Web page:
Why Penny Auction Websites are Garbage

by Kevin on November 23, 2011

Penny auction websites promote themselves as an easy, entertaining, and inexpensive way to get your hands on popular consumer items (usually electronics). The first time I ran across a penny auction website was a few years ago. I came across a link and was credited with 100 free bids to try out the service. In just a short period of time I realized how impossible it would be to ever win anything on one of these sites, and figured the surge of new sites popping up would die off rather quickly.

It appears I think too highly of my fellow consumers! Penny bid and auction websites have exploded and you now see ads on major television networks like ESPN.

I’m baffled.

Are Penny Auction Sites a Scam?

I really┬ádon’t like penny auction websites. I think they are a waste of money and are dishonestly marketed to consumers. However, I can’t go to the point of calling them a scam… but it is darn close. I think why will become clear.

How Do Penny Auctions Work?

To better understand why you should avoid penny auction websites, you need to understand how they work. There are always ways to tweak the model, but in general users buy packs of bids at a known, upfront cost. The cost of a single bid might be 10 or 50 cents. Those bids are worth a set amount, usually a penny. (That means the auction company just made a massive profit on the price of the bids). Users log on to the site and use their purchased bids to drive up the price of the item. Eventually the price is settled and the winner buys the item at the end price.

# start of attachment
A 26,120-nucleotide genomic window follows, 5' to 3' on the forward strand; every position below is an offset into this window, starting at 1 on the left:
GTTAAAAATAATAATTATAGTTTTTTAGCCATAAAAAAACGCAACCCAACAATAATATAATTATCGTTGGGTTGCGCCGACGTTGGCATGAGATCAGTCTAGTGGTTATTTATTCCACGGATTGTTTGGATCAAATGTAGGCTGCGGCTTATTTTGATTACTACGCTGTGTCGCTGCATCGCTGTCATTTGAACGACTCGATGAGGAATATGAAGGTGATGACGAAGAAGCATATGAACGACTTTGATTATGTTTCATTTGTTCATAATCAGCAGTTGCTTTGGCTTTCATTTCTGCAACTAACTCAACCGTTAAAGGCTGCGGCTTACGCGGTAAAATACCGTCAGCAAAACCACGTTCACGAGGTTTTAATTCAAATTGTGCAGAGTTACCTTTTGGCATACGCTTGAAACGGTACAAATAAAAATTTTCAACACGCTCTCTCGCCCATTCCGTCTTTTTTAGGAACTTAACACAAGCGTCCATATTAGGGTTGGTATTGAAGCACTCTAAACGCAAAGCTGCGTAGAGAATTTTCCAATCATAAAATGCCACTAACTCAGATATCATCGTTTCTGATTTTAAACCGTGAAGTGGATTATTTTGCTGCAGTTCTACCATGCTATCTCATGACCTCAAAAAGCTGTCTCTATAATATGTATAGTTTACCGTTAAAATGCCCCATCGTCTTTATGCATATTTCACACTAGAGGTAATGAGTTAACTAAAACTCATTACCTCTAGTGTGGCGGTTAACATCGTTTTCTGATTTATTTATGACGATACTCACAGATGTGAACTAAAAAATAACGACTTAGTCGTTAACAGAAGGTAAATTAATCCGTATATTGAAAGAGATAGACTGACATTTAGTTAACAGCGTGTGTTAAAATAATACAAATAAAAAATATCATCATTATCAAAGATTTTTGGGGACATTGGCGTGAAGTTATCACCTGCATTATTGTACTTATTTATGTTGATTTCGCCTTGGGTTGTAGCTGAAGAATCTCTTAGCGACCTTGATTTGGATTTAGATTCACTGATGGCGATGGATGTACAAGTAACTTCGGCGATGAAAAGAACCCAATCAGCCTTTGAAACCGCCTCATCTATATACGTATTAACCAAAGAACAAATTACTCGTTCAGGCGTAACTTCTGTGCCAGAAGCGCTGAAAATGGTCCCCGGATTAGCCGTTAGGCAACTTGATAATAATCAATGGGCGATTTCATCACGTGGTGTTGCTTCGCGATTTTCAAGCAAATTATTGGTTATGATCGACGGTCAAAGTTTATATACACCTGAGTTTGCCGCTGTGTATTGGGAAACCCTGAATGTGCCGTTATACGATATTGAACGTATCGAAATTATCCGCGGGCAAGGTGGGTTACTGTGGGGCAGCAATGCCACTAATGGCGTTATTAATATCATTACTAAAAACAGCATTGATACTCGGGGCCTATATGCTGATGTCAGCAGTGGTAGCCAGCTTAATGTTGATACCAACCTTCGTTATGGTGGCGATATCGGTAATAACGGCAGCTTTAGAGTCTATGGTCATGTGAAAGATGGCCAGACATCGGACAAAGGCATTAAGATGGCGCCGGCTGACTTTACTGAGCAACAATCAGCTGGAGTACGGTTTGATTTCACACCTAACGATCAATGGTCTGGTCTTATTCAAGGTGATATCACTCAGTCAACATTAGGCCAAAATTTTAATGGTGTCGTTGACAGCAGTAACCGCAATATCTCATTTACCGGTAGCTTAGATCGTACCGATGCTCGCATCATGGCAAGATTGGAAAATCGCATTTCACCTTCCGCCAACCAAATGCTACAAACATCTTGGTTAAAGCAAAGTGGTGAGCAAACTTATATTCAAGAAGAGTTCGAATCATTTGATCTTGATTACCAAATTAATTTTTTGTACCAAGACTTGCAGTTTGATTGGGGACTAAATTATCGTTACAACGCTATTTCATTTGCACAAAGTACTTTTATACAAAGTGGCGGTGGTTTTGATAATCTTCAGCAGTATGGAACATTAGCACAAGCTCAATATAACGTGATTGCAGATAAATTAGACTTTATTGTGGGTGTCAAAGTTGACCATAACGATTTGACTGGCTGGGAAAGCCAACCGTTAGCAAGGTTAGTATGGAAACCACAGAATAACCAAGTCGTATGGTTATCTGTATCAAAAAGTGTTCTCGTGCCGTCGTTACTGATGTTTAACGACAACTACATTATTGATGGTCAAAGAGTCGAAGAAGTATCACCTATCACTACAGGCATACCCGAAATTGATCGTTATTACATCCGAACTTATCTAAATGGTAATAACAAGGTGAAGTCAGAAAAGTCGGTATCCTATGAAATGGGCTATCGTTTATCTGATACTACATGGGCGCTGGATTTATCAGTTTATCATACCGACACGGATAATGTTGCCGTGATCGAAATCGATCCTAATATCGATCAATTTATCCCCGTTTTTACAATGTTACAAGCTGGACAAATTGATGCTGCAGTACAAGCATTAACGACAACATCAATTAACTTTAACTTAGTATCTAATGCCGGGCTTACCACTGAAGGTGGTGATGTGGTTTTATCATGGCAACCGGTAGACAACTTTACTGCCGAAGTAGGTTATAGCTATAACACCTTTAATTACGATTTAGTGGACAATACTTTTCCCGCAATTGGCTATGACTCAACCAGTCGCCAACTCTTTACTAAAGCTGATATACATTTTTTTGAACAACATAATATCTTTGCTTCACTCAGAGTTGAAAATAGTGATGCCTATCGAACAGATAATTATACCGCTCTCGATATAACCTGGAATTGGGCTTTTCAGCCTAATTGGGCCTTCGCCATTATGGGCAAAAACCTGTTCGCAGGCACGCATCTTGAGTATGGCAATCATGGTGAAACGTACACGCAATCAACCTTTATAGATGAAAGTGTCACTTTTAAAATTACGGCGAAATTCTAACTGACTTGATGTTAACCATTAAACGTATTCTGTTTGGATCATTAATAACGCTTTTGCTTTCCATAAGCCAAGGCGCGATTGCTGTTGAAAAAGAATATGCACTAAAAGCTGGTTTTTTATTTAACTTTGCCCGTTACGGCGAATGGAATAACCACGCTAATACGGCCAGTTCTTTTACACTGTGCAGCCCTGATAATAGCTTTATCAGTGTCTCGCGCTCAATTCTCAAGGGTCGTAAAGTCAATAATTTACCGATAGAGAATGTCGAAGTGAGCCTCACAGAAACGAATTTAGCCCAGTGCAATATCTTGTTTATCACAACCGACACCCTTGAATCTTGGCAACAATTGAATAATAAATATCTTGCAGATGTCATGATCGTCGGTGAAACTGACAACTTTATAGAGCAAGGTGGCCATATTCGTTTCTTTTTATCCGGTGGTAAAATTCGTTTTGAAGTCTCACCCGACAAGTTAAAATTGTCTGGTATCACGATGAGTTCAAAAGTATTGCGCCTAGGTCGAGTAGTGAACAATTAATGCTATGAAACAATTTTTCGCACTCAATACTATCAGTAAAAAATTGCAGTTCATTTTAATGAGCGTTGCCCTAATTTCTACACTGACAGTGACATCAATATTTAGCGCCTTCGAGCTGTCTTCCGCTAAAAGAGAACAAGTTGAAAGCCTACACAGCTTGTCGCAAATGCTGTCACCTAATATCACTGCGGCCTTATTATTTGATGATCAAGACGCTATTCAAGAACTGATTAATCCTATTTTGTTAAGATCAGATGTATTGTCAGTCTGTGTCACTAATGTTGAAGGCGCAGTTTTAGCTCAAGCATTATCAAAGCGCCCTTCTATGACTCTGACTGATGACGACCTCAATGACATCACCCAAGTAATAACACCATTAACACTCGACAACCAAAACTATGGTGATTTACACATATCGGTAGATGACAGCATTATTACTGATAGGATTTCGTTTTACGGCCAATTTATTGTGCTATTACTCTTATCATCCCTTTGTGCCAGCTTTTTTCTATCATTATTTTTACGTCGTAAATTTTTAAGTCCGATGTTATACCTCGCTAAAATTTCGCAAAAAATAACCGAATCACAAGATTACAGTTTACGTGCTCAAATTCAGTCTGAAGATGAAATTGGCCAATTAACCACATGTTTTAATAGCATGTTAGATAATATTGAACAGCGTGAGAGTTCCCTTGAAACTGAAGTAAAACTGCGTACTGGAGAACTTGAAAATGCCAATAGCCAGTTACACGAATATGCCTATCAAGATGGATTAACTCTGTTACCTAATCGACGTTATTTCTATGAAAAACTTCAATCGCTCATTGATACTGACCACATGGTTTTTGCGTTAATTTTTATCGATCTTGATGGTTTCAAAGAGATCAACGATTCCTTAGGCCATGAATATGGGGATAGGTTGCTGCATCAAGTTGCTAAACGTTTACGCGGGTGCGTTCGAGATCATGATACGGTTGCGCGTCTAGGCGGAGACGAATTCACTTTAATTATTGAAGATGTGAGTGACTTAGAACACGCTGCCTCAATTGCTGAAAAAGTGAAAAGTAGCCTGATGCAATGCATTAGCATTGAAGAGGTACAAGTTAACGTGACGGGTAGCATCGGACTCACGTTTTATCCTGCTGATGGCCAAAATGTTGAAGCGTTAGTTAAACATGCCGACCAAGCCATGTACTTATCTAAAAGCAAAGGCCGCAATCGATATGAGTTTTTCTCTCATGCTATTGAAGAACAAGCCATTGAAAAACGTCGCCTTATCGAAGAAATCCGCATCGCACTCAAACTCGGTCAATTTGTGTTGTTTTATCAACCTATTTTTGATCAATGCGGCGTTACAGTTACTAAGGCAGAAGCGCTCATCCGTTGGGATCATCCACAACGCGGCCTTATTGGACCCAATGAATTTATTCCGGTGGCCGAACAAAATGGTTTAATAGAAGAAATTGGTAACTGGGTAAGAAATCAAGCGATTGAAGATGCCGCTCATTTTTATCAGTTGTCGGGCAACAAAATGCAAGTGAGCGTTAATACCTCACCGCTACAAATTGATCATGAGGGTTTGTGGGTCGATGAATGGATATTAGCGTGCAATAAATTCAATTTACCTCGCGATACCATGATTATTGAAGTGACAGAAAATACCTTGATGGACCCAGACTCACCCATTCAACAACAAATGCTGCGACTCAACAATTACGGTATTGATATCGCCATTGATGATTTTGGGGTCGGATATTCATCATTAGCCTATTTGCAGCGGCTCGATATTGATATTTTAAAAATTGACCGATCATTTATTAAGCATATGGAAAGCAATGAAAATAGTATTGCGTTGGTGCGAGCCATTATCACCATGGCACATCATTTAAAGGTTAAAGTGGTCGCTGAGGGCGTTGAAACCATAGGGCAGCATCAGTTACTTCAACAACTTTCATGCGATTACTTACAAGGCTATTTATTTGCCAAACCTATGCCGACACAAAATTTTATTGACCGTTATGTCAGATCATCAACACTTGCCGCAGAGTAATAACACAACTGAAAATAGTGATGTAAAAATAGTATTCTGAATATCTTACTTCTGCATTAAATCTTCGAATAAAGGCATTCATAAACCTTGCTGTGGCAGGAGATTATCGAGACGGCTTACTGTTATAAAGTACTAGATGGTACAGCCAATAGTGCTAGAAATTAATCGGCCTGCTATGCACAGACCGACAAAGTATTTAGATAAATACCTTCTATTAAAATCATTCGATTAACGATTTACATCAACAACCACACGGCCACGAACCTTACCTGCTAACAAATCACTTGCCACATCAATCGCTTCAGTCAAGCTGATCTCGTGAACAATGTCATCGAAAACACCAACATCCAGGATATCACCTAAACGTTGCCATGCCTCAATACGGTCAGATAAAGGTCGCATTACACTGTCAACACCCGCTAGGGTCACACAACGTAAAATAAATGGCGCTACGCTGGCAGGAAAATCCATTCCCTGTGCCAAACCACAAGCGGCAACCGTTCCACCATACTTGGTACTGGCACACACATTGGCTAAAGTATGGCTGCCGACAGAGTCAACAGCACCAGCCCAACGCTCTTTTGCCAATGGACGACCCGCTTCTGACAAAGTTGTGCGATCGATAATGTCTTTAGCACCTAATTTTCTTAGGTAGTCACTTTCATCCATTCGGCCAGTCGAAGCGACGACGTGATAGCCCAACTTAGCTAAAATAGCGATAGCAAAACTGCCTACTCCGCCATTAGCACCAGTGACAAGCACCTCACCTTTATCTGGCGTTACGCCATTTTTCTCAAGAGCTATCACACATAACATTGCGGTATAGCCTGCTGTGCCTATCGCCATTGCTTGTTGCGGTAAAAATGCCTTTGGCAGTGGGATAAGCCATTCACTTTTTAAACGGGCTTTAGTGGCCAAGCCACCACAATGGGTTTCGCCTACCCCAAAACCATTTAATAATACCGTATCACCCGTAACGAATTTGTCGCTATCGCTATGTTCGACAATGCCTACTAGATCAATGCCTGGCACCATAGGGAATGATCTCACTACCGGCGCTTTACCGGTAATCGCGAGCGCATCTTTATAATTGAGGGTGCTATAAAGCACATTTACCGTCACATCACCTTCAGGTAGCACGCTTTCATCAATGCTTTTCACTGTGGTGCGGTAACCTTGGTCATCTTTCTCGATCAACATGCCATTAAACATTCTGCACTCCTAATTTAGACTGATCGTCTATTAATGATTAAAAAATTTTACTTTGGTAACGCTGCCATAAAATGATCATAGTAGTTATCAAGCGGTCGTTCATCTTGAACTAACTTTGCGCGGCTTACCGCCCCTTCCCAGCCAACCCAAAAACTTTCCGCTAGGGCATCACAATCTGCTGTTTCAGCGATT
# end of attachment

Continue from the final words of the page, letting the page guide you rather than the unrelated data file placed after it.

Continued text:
How are Penny Auctions Different Than eBay and Other Auctions?

There are three significant differences between these websites and other types of popular auctions (such as eBay).

Your Bids Aren’t Free

At other auctions your bids are free. You only pay for the items you win. With penny auction sites you have to buy your bids. You’re giving money to the auction site and you have no guarantee that you are going to win anything. This revenue is used by the company to pay for the items that someone wins. At the end of the day, the price you’re paying is really subsidized by the users that also bid for the item and lost.

Users Can’t Bid What They Want

With eBay auctions if you find an item you really want, you could raise the price from $50 to $100 if you needed to. Your bids would automatically increase if someone else bids against you. With penny auction sites the bids go up at a set level that cannot be changed. The only way to drive up the price of the item is to use more bids — which provides revenue to the auction site.

Every Bid Extends the Auction

With eBay auctions there is a set end time for the auction. As a bidder you cannot extend the auction. The seller can’t extend the auction. The end time is set in stone and if the reserve price is met, the item will sell. The ever increasing time on the clock for the auction does two things: it makes users bid multiple times on an item (which provides more revenue to the company) and can lead to bidder discouragement to continue. Those two may seem to be mutually exclusive, but let’s say you’re been bidding on an item for an hour. You only have so much time in the day, so you’ve bid as many times as you can. The price keeps going up, and the auction keeps getting extended. At some point you have to throw in the towel — and abandon all those bids you “invested” in the item — which means you need to buy more bids in the future to bid on a similar item at some point in the future.

Final Thoughts

With all of the above factors taken into consideration, I can’t recommend these types of sites to anyone. Granted, someone has to win that auction that you have been following and submitting your bids to, but the odds of you being the winner are slim. That’s why this type of auction is often called “entertainment bidding” which is short for gambling.

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